The prevalence of HCV antibody (anti-HCV) among intravenous drug users (IVDUs) who share injecting equipment exceeds 50% [1, 2]. This has now become a critical public health threat [3]. The lack of availability of an effective vaccine allowed education programs to be the most suitable interventions in the control of HCV spread [4, 5].

Hepatitis C virus has been classified into 6 major genotypes (1-6) and into several subtypes (a, b, c etc) [6] and additional genotypes have been recently proposed [7, 8]. The genotypes have a geographically distinct distribution [9, 10] which carries important implications such as treatment decisions, possible transmission route and vaccine development. For example the response to therapy observed in patients infected with genotypes 1 and 4 is lower than that infected with genotypes 2 and 3 [11, 12]. Genotype 3a was shown to be more common in Europe among young injecting drug users, compared to genotype 1b which is associated with transfusion-related HCV [13]. Recently we have shown genotype 4 to be the predominant genotype among HCV-infected Lebanese patients (34.2%-53.3%) [10].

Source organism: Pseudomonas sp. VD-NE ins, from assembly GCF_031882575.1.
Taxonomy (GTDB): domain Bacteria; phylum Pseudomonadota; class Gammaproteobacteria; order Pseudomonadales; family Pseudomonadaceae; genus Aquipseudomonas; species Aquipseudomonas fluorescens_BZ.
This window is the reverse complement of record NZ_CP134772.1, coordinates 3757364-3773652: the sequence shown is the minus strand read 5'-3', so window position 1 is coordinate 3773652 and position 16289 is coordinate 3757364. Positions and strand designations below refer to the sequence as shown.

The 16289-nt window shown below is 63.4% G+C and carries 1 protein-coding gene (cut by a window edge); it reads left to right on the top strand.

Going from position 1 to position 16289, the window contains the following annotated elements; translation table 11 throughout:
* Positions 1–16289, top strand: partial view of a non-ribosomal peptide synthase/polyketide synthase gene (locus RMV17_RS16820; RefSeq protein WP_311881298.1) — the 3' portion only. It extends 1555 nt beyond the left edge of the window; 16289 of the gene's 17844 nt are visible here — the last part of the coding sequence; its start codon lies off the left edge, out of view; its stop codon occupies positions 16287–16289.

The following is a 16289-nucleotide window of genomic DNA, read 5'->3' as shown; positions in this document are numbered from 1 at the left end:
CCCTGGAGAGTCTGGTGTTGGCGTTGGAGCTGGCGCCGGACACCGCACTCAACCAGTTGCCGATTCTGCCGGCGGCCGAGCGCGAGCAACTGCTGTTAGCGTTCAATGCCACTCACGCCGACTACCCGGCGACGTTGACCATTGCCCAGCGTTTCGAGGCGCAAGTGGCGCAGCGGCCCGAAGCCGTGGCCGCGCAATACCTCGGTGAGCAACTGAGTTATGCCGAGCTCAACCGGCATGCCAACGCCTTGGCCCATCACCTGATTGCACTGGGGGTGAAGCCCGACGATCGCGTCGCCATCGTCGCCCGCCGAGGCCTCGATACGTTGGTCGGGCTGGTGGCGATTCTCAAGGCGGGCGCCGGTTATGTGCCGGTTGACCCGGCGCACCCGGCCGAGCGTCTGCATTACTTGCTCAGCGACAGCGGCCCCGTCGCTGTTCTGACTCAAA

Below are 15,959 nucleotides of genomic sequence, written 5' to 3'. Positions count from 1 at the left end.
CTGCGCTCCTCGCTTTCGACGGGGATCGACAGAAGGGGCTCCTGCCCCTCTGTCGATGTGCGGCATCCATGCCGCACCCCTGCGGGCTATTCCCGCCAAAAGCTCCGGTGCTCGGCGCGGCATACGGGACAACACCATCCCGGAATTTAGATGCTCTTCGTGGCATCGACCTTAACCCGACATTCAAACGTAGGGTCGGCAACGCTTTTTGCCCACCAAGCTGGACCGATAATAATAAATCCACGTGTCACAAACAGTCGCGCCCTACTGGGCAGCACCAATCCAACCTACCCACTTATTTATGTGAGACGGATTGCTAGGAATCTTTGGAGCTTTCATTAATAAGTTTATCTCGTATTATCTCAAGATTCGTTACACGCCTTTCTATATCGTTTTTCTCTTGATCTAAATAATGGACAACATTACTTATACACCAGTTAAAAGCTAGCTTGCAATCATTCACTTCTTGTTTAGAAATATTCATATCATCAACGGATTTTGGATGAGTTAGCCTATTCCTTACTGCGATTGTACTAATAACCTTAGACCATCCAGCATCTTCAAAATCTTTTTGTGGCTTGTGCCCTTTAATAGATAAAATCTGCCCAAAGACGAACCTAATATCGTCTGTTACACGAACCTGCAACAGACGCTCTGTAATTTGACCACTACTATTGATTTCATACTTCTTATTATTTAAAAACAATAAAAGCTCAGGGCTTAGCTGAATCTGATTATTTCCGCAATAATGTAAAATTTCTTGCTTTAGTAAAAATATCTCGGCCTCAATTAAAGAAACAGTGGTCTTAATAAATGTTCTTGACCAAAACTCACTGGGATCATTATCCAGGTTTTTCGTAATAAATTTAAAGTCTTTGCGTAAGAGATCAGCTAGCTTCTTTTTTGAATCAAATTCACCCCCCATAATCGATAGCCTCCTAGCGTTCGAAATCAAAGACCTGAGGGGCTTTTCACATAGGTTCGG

The aim of this study is to determine the prevalence of anti-HCV among injecting drug users (IDUs) in Lebanon, to establish the current prevalence of HCV genotypes in this population and to determine whether demographic characteristics and behavioral variables differ between participants who were HCV-RNA positive and those who were HCV-RNA negative or between the different genotypes.

Methods

Study Population and Sampling Methods

Participants included in this study were part of a bio-behavioral surveillance study done to assess HIV prevalence among four vulnerable groups (men who have sex with men, injecting drug users, female sex workers, and prisoners). Two well established Lebanese non-governmental organizations (NGOs) that work with IDUs helped in the study.